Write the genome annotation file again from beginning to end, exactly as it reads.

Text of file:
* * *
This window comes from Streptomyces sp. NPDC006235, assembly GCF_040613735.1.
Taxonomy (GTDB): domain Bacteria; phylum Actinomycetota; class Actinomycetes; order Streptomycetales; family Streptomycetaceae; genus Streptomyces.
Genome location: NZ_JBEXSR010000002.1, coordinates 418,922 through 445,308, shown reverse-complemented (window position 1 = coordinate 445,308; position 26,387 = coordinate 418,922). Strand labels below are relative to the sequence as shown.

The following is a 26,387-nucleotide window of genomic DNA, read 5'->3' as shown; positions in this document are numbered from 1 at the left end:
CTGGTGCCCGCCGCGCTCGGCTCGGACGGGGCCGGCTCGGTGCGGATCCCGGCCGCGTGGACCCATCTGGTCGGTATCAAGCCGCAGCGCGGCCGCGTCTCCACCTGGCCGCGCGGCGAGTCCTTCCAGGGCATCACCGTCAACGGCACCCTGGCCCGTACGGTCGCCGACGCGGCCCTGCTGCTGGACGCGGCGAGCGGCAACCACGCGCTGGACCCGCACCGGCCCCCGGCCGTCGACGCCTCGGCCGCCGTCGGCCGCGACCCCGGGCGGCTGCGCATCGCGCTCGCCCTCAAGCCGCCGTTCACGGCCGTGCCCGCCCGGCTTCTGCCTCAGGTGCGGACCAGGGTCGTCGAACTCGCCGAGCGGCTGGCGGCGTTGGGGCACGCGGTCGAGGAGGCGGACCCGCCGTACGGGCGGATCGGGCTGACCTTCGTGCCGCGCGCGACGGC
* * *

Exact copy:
This window comes from Streptomyces sp. NPDC006235, assembly GCF_040613735.1.
Taxonomy (GTDB): domain Bacteria; phylum Actinomycetota; class Actinomycetes; order Streptomycetales; family Streptomycetaceae; genus Streptomyces.
Genome location: NZ_JBEXSR010000002.1, coordinates 418,922 through 445,308, shown reverse-complemented (window position 1 = coordinate 445,308; position 26,387 = coordinate 418,922). Strand labels below are relative to the sequence as shown.

The following is a 26,387-nucleotide window of genomic DNA, read 5'->3' as shown; positions in this document are numbered from 1 at the left end:
CTGGTGCCCGCCGCGCTCGGCTCGGACGGGGCCGGCTCGGTGCGGATCCCGGCCGCGTGGACCCATCTGGTCGGTATCAAGCCGCAGCGCGGCCGCGTCTCCACCTGGCCGCGCGGCGAGTCCTTCCAGGGCATCACCGTCAACGGCACCCTGGCCCGTACGGTCGCCGACGCGGCCCTGCTGCTGGACGCGGCGAGCGGCAACCACGCGCTGGACCCGCACCGGCCCCCGGCCGTCGACGCCTCGGCCGCCGTCGGCCGCGACCCCGGGCGGCTGCGCATCGCGCTCGCCCTCAAGCCGCCGTTCACGGCCGTGCCCGCCCGGCTTCTGCCTCAGGTGCGGACCAGGGTCGTCGAACTCGCCGAGCGGCTGGCGGCGTTGGGGCACGCGGTCGAGGAGGCGGACCCGCCGTACGGGCGGATCGGGCTGACCTTCGTGCCGCGCGCGACGGC